School liaisons help parents and pupils break language barriers

NEIGHBORS

August 30, 1999|By Sally Voris | Sally Voris,SPECIAL TO THE SUN

ARLENE MINDUS understands the importance of small, gracious gestures.

When she was traveling in Italy, a storekeeper opened the shop in the middle of the day -- when stores are customarily closed -- so that Mindus, who was hungry, could eat.

She never forgot the kindness.

As principal at Northfield Elementary School, Mindus hopes that new pupils and parents from other countries will feel as warmly welcomed as she did.

This year, about 17 percent of Northfield's pupils are of Korean or Chinese origin. The school expects six new kindergartners in its English for Speakers of Other Languages (ESOL) program. About 40 children will be involved.

Ellicott City residents Carol Maddox and Sue Capizzi have worked in the ESOL program for three years. Maddox teaches, and Capizzi has served as her instructional assistant. This year, Capizzi will be the school's liaison to the Korean community.

Several years ago, the PTA planned an outreach event for parents of Asian descent, who were not volunteering as much as other parents.

At a Sunday afternoon meeting, Xiaoying Ma, a parent of Chinese origin, and Capizzi translated for parents.

The parents said they were eager to help, but difficulties with language and subtle cultural differences had created a distance between the school and their community.

Forms, reports and newsletters were sent home in English -- difficult for parents to understand. Other parents were unfamiliar with the American school setting.

A PTA action plan was developed to encourage these parents to become involved with the school.

Forms were printed in several languages. Translators and interpreters are now provided for parent conferences, and Capizzi is available to help translate. She is one of five community liaisons in schools around the county.

Linda Won works at Mount Hebron High School. Min Kim and and Wan-Ling Chu were hired to help reach out to local families during the past school year. Kim speaks Korean; Chu speaks Mandarin Chinese.

The two women arrange for translators to help parents communicate with school staff.

Chu grew up in Taiwan where, as a student, she brought pencils to school -- everything else was provided. Now, as a parent in Baltimore County, she gets a list of strange-sounding school supplies to buy each year.

Her experiences as a parent are an "unknown journey," she says, one in which she has no childhood reference points to guide her.

The worst thing for Chinese mothers, Chu says, is not being able to communicate with the school bus drivers. Mothers watch their children ride off to school knowing that they cannot ensure that their children get the right bus home. When her children were taunted with racial epithets on the bus, Chu felt she could not protect them.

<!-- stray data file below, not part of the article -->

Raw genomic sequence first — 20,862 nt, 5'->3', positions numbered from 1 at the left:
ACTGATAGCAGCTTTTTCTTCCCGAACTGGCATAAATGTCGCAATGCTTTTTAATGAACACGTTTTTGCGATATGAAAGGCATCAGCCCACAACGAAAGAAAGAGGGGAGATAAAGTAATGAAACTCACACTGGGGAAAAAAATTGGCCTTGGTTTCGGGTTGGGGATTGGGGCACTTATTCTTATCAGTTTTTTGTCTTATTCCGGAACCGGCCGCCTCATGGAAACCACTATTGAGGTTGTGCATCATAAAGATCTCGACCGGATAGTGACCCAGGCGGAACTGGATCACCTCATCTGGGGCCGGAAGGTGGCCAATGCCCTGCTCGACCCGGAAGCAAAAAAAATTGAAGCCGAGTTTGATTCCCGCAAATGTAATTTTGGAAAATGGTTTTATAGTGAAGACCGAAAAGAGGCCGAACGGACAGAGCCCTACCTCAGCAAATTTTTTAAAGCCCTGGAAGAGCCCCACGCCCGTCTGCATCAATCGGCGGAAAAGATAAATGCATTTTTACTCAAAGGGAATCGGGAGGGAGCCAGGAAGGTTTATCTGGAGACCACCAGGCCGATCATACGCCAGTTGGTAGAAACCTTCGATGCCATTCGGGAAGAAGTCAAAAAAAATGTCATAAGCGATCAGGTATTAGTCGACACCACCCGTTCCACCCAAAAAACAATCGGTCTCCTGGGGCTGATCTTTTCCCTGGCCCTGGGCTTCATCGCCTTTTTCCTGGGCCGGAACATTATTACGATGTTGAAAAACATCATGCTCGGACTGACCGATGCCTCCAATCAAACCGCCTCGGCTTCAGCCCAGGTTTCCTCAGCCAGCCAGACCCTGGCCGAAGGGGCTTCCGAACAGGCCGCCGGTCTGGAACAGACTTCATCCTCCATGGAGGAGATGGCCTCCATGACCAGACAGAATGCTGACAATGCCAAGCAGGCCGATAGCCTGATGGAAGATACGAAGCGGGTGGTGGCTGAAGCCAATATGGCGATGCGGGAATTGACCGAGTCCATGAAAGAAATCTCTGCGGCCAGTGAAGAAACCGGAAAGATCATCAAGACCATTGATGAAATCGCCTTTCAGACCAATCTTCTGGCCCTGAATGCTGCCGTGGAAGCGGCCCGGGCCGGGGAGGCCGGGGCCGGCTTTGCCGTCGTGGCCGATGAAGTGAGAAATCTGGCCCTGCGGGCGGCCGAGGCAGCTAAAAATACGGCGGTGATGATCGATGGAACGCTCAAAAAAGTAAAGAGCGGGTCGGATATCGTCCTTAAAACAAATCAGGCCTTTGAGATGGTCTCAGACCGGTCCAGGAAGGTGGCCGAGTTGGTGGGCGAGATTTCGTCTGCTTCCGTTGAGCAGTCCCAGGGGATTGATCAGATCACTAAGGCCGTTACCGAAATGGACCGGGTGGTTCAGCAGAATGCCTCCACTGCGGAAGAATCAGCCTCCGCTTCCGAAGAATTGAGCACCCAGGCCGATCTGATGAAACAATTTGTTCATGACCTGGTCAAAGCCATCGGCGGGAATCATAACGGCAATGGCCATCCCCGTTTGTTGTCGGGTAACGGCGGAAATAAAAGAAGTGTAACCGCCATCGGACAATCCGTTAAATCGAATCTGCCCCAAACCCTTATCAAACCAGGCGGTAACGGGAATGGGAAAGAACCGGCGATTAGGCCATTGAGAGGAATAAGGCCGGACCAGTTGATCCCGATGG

Mothers feel uncomfortable going into the school office to face an uneasy silence, Chu says, as they struggle to communicate.

The liaison program is part of an effort to better connect with families who are limited English speakers, says Celeste Carr, instructional facilitator for the Howard County ESOL program. There are 44 ESOL teachers in the county and five liaisons in the schools, she said.

ESOL programs are available at all elementary schools and are offered at five of the 10 county high schools.

The largest population of limited-English speakers is Korean.

Min Kim, who attended ESOL classes as a child, remembers her first day of school in Baltimore County.

She was 10 years old, had just moved from South Korea and did not know any English.

On the first day, she went into the fifth-grade classroom. Her teacher -- Kim remembers her as a tall, imposing woman -- came up to her and said something. Kim smiled.

The teacher repeated the sentence, each time more forcefully. Kim kept smiling.

Finally, the tone of the teacher's voice became harsh. Kim broke into tears.

A little girl sitting nearby comforted her, Kim recalls.

Later Kim learned that the teacher was asking her name and, after a while, they were able to laugh about the incident.

"We call that `louder English,' " Kim says.

Karen Kihm has been the ESOL teacher at Dunloggin Middle School for three years.

This year, she expects to have about 15 pupils, from Korea, Iran, China, Taiwan, Russia and Puerto Rico.

Often, a friend will help the family register a child for school, Kihm said. After that, the family is on its own.

Kihm starts her class by testing her pupils and matches each new one with a buddy.

The Korean school year ends in March, so she frequently gets new pupils in April.

The county has developed a translation library, she says, in which its policies, forms and procedures are available in a variety of languages.

Kihm loves teaching the ESOL classes. Her classroom is a safe place for the children, she says, and she enjoys acting as a mother, guidance counselor and friend.

Loreen Heinz and Mindy Levene are ESOL teachers at Mount Hebron High School.

Last year, Heinz started with 14 pupils and ended the year with 22. The group included Korean, Pakistani, Chinese, Lithuanian, Honduran, Salvadoran, Turkish, Greek, Indian, Iranian and Vietnamese pupils.

Heinz says her pupils are used to a more formal education in which teachers lecture and nationally standardized tests are given every year.

In many cultures, she notes, boys and girls attend separate schools. Co-ed gym classes are unheard of.

Some modest Muslim girls are uncomfortable wearing gym shorts, and many are accustomed to wearing uniforms.

Some have never taken school buses or had lockers. They are not used to a wide mixture of people. "Their whole peer culture is different," Heinz said.

"My students bring different perspectives to my room," she says.

"We can see any issue from many points of view. I find that very refreshing."

Pub Date: 8/30/99

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